Commentary

Greatness to Be Thankful For

By Stanley Kober
This article appeared on Cato.org on November 25, 2008

A country’s greatness can be measured by its power to intimidate and its ability to inspire.

The two can reinforce each other, but they can also work at cross purposes. Inspiration takes time and has a general effect, whereas intimidation can work quickly and have a precise impact. Consequently, there is a temptation to rely on intimidation too much, thereby creating resentment. Over time, this resentment erodes the ability to inspire.

The United States was created in an act of rebellion against empire. Its greatness, which the Founders foresaw, was to be based on its inspiring ideals. As George Washington put it in his Farewell Address, “it will be worthy of a free, enlightened, and at no distant period, a great nation, to give to mankind the magnanimous and too novel example of a people always guided by an exalted justice and benevolence.”

We still retain the ability to inspire, even though we have not always been such a shining example as Washington envisioned. Anyone who doubts this should visit college campuses and marvel at the number of foreign students who still see the United States as a place of opportunity, a ticket to a better future.

The foundation of American idealism is its embrace of diversity. At the dawn of the modern era, with the identification of the nation with the state, diversity was considered threatening, something to be avoided and even violently suppressed. The path to national greatness was a uniformity based on “one king, one faith, one law.” The result was decades of bloody conflict. Tolerance emerged out of exhaustion with this slaughter, but diversity was still seen as a necessary evil. The majority tolerated minorities, but did not welcome their presence.

The United States was founded on a different motto: E pluribus Unum. Out of many, One. Diversity was therefore seen as eminently desirable. Uniformity is stifling; sameness provides no room for growth. The encounter with difference provides an opportunity for learning and hence for improvement. The whole becomes greater than the sum of its parts because of this desire for improvement. The United States was settled largely by people who came here looking for something better. Mindful of the past, they were focused on the future, for themselves and their descendants. This focus is essential for progress. A society that is satisfied is a society that will stagnate; a society that defines its identity by its history, and especially by its grievances, will have difficulty responding to new challenges. Societies move forward by cultivating a culture of exploration, the search for something new, which means they must ultimately cultivate a culture of questioning authority. That, of course, was the culture of our Founders, who questioned the authority of King and Parliament. In place of the divine right of kings, they maintained that governments were established to protect the divine rights of the people. In place of obedience, they challenged the power of the government, appealing to “the laws of nature and of nature’s God.”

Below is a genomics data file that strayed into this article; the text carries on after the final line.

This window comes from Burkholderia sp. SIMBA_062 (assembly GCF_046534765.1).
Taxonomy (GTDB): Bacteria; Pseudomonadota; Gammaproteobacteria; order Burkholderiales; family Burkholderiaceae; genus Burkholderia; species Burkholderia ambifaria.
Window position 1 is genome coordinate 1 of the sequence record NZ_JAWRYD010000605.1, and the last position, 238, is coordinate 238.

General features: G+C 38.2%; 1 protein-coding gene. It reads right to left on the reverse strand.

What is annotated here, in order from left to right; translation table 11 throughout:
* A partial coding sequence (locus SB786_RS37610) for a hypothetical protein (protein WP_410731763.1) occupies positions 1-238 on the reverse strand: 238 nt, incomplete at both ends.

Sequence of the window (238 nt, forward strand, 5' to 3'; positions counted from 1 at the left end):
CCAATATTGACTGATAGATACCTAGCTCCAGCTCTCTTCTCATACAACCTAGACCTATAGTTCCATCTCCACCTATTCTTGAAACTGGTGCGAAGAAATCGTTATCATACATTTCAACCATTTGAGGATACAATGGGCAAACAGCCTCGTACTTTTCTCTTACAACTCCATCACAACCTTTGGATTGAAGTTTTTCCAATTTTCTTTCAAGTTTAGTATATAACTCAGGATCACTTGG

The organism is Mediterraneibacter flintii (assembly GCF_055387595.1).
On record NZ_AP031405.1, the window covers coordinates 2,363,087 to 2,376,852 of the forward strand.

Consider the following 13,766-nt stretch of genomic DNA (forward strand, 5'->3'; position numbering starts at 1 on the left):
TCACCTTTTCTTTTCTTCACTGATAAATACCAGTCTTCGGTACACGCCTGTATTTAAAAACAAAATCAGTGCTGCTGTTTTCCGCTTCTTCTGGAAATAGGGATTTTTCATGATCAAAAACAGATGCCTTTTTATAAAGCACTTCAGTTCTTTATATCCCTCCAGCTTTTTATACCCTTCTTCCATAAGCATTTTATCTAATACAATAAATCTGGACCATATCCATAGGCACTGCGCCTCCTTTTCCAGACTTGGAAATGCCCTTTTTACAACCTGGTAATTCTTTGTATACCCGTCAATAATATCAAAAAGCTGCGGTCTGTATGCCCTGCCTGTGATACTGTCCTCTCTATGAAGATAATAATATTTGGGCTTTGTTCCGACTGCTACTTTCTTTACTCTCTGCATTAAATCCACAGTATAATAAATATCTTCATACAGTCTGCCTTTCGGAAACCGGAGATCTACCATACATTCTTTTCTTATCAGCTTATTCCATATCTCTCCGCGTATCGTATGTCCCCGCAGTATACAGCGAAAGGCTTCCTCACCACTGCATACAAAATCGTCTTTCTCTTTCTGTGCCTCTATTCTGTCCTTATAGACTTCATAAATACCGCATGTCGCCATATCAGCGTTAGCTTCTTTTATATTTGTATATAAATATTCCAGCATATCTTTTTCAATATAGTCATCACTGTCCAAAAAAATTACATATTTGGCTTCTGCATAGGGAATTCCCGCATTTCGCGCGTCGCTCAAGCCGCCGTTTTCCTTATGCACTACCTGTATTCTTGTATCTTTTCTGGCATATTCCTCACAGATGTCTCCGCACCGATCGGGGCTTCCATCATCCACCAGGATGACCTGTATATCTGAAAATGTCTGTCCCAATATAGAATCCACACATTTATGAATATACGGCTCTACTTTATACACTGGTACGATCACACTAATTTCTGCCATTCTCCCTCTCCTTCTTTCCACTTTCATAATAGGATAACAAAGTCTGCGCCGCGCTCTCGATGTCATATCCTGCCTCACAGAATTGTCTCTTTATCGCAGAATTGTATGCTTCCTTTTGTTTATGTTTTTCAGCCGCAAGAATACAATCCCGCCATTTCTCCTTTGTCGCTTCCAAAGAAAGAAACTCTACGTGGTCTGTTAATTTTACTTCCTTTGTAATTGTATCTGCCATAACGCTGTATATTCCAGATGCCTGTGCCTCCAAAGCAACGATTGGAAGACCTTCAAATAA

This language is rooted in the Enlightenment. It represents the emerging spirit of scientific inquiry, designed to uncover the mysteries of nature. Scientific method is based on challenge and response, theory and experiment. Rigorous testing is its hallmark; our knowledge is always conjectural, never final. No matter how good a theory is, we know there is always room for improvement.

Scientific progress rests on this culture of questioning, which helps explain why democracies emerged as the leaders in the field. Authoritarian systems can throw resources at scientific programs, which might provide short-term success. But in the long run, they fall behind, because they lack the proper culture to maintain innovation. This is a major reason why the United States outpaced the Soviet Union in the Cold War.

Unfortunately, our triumph in the Cold War was viewed as a victory for our power, and consequently we thought the application of that power in other parts of the world would yield similarly positive results, but that was not the case. Intimidation does not seem to be working, leaving us with the choice of escalation or retreat.

But there is another way. We can choose to emphasize our ideals. To do that, we must first focus on what we want our country to be, and we must commit ourselves to fulfilling that vision. We must constantly earn our place as “the city on the hill.” That is our challenge, and in that lies our greatness.

Stanley Kober is a research fellow in foreign policy studies at the Cato Institute.